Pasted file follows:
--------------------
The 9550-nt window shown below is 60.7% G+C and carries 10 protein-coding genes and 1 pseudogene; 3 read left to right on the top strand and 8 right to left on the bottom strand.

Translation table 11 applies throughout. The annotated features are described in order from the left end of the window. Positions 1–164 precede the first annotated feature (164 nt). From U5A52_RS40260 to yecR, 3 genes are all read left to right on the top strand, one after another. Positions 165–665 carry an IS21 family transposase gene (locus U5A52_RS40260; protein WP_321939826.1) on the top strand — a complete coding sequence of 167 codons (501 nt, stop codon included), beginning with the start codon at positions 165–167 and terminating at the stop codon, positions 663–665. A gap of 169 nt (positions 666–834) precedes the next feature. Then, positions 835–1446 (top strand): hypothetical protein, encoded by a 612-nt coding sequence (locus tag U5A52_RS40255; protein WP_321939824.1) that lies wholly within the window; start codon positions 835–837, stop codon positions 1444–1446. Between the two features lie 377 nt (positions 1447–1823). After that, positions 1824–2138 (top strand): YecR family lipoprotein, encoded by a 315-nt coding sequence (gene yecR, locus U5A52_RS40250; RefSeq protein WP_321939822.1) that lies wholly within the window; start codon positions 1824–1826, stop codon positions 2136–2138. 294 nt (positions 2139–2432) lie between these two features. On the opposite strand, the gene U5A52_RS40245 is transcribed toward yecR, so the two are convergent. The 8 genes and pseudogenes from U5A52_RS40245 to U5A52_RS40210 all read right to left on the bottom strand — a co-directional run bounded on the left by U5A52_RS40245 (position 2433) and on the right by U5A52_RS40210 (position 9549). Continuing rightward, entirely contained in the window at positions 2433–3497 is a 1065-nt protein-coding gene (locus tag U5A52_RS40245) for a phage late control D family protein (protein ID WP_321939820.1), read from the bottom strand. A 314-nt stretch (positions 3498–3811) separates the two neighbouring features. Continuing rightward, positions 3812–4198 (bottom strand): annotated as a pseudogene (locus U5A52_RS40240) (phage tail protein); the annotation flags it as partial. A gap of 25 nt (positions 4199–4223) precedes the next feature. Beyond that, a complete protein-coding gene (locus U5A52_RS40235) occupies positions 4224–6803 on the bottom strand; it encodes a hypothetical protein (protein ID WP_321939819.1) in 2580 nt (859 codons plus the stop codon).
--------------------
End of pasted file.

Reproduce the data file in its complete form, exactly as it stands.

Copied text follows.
The 9550-nt window shown below is 60.7% G+C and carries 10 protein-coding genes and 1 pseudogene; 3 read left to right on the top strand and 8 right to left on the bottom strand.

Translation table 11 applies throughout. The annotated features are described in order from the left end of the window. Positions 1–164 precede the first annotated feature (164 nt). From U5A52_RS40260 to yecR, 3 genes are all read left to right on the top strand, one after another. Positions 165–665 carry an IS21 family transposase gene (locus U5A52_RS40260; protein WP_321939826.1) on the top strand — a complete coding sequence of 167 codons (501 nt, stop codon included), beginning with the start codon at positions 165–167 and terminating at the stop codon, positions 663–665. A gap of 169 nt (positions 666–834) precedes the next feature. Then, positions 835–1446 (top strand): hypothetical protein, encoded by a 612-nt coding sequence (locus tag U5A52_RS40255; protein WP_321939824.1) that lies wholly within the window; start codon positions 835–837, stop codon positions 1444–1446. Between the two features lie 377 nt (positions 1447–1823). After that, positions 1824–2138 (top strand): YecR family lipoprotein, encoded by a 315-nt coding sequence (gene yecR, locus U5A52_RS40250; RefSeq protein WP_321939822.1) that lies wholly within the window; start codon positions 1824–1826, stop codon positions 2136–2138. 294 nt (positions 2139–2432) lie between these two features. On the opposite strand, the gene U5A52_RS40245 is transcribed toward yecR, so the two are convergent. The 8 genes and pseudogenes from U5A52_RS40245 to U5A52_RS40210 all read right to left on the bottom strand — a co-directional run bounded on the left by U5A52_RS40245 (position 2433) and on the right by U5A52_RS40210 (position 9549). Continuing rightward, entirely contained in the window at positions 2433–3497 is a 1065-nt protein-coding gene (locus tag U5A52_RS40245) for a phage late control D family protein (protein ID WP_321939820.1), read from the bottom strand. A 314-nt stretch (positions 3498–3811) separates the two neighbouring features. Continuing rightward, positions 3812–4198 (bottom strand): annotated as a pseudogene (locus U5A52_RS40240) (phage tail protein); the annotation flags it as partial. A gap of 25 nt (positions 4199–4223) precedes the next feature. Beyond that, a complete protein-coding gene (locus U5A52_RS40235) occupies positions 4224–6803 on the bottom strand; it encodes a hypothetical protein (protein ID WP_321939819.1) in 2580 nt (859 codons plus the stop codon).